Ayesha Harruna Attah - Harmattan Rain Excerpt

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October 1997
Akua Afriyie sat behind a huge cream computer monitor. She clicked on the Queen of Spades, dragged it onto the King of Hearts. She sighed. She was bored at work. But what was she doing there? There really wasn’t much work to be done these days. No big elections. No getting roped into Barnor’s politics. No Sugri to go home to. She knew it was unhealthy, not dealing with the fact that her raison d’être was away in university across the world and she was holing herself up in the office. She picked up the Daily Graphic. Earlier in the day she’d seen an ad that she’d found interesting. She unfolded the paper and flipped through the black and white pages. There!

Farida’s Studio
Looking for a space to work?
Looking for artistic instruction?
Want to meet promising artists?
Come visit …

She looked at her watch. It was just after five. Everybody had left the office half an hour ago and she was sitting there playing solitaire. She might as well go check out this place. She got out of her seat and shut down her computer. She picked up her bright green purse. This was the first time, since Sugri left, that she was leaving the office before seven.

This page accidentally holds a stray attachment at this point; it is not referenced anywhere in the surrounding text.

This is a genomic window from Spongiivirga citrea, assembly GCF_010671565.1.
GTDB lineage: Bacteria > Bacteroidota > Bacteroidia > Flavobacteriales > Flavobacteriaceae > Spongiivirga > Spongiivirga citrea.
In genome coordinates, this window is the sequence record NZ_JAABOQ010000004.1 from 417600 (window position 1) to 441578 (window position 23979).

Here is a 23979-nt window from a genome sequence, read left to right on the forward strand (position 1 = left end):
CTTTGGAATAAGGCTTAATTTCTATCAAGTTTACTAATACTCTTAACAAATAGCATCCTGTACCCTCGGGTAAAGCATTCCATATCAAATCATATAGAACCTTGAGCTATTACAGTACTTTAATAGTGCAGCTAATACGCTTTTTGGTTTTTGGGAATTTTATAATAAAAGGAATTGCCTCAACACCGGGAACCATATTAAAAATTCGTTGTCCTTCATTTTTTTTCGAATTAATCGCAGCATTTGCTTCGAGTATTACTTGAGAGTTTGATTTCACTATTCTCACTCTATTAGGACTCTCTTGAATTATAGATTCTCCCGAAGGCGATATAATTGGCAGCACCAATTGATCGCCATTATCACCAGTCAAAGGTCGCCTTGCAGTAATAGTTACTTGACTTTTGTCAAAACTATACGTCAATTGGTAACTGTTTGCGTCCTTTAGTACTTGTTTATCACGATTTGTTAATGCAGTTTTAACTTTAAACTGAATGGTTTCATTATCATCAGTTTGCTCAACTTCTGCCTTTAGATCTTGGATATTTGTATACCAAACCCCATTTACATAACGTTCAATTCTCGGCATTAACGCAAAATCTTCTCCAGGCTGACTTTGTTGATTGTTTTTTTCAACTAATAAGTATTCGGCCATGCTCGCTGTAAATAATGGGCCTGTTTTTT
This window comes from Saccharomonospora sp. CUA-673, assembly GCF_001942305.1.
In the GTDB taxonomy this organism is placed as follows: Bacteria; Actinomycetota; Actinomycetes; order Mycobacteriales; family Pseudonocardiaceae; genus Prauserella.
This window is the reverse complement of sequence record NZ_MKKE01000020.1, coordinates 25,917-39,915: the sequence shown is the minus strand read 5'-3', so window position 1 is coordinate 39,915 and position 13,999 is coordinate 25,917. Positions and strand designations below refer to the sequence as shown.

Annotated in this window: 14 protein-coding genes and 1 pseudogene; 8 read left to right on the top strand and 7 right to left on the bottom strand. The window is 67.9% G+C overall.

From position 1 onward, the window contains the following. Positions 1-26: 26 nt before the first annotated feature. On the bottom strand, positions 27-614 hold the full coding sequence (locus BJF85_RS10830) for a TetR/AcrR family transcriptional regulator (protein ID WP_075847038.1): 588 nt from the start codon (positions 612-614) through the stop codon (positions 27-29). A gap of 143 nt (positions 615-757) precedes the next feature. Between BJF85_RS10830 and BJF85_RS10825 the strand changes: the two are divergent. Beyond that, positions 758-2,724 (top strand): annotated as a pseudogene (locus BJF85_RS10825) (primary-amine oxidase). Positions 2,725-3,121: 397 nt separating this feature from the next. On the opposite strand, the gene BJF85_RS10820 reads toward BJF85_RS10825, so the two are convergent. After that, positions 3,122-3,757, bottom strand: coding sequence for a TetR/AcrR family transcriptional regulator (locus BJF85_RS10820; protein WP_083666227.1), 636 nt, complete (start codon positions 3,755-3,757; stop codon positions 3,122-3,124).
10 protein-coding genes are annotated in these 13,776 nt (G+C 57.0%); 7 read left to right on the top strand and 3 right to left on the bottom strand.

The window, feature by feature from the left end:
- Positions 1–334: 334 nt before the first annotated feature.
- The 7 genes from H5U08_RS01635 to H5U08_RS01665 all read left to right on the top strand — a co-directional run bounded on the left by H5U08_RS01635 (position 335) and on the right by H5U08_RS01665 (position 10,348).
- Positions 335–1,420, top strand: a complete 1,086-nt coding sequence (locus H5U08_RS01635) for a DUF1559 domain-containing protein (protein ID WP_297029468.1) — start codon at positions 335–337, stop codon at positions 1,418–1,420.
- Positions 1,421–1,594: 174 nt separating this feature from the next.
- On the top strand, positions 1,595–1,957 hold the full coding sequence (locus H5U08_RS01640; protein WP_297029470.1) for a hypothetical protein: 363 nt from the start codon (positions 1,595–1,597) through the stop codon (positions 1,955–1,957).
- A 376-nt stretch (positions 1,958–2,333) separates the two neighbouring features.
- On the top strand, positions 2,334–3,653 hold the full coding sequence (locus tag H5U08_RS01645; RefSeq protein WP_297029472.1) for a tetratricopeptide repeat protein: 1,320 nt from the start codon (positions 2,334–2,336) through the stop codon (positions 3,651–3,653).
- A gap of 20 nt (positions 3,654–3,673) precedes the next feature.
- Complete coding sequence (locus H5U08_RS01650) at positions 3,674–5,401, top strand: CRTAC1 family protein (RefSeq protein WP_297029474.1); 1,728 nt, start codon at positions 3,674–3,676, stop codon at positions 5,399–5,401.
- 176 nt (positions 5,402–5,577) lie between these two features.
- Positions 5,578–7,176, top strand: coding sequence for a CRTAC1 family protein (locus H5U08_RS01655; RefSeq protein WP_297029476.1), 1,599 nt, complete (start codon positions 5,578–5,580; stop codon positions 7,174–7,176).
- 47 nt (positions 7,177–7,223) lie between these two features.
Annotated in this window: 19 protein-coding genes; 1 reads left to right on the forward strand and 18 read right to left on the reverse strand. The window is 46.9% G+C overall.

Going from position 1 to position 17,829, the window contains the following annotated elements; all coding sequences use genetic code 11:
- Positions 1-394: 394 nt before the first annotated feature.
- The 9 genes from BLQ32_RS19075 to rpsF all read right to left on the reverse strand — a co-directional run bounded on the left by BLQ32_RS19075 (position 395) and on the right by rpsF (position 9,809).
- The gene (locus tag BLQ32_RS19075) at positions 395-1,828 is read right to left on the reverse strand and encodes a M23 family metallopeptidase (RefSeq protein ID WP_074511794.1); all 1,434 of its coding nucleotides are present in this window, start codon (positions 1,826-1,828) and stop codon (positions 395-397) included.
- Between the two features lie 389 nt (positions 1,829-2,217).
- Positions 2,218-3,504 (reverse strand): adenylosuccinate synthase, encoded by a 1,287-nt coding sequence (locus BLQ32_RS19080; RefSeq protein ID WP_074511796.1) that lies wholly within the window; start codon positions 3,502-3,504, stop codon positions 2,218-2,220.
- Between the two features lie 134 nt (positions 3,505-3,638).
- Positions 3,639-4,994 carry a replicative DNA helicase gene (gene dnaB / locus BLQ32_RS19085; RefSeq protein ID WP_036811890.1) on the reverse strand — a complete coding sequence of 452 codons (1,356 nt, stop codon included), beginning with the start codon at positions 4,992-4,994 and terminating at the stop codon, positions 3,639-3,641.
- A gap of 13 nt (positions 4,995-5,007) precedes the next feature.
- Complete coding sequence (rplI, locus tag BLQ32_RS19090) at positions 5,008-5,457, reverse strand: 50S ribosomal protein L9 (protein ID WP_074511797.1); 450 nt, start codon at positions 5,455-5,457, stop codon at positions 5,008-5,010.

Farida’s studio was not far from John Barnor’s office.

Akua Afriyie parked her car along an open gutter. Before she rolled up her window, the smell of kebab wafted into her nostrils. She would have to get some of that on her way home. She locked her door. The kebab man stood behind a grill as high as his waist, his dreadlocks shaking to their own music as he dabbed the meat with oil. She looked around for Farida’s and saw a small yellow bungalow two uncompleted houses away from the kebab man. She strode to it. A signboard posted on the maroon door spelled the letters farida’s. Akua Afriyie straightened her skirt, pulled off the thin ribbon holding up her ponytail, smoothed her hair and retied it—not that this was an interview, but she still wanted to make a good impression.

She knocked feebly on the door and didn’t hear a response. She tried the door handle. It yielded and led to a semi-dark room, hidden in shadows. As her eyes adjusted, she saw that the room’s walls were covered in paintings. She made her way toward a lit second room.

The first person she saw was a voluptuous woman, completely naked. She was seated on folds of white cloth, staring straight ahead. Three women and a short man stood behind easels. The woman closest to Akua Afriyie had sketched the naked woman in red conte crayon. Out of nowhere, a thin woman with skin the color of coffee beans materialized. Her blue turban, patterned with white and aqua triangles, seemed bigger than her whole body. Her dress, straight and sleeveless, matched the blue of her head-wrap. It was stamped with two pockets with the same print as the turban. She noticed Akua Afriyie and put up her right hand. Blue bracelets clanged from her wrist down to her elbows.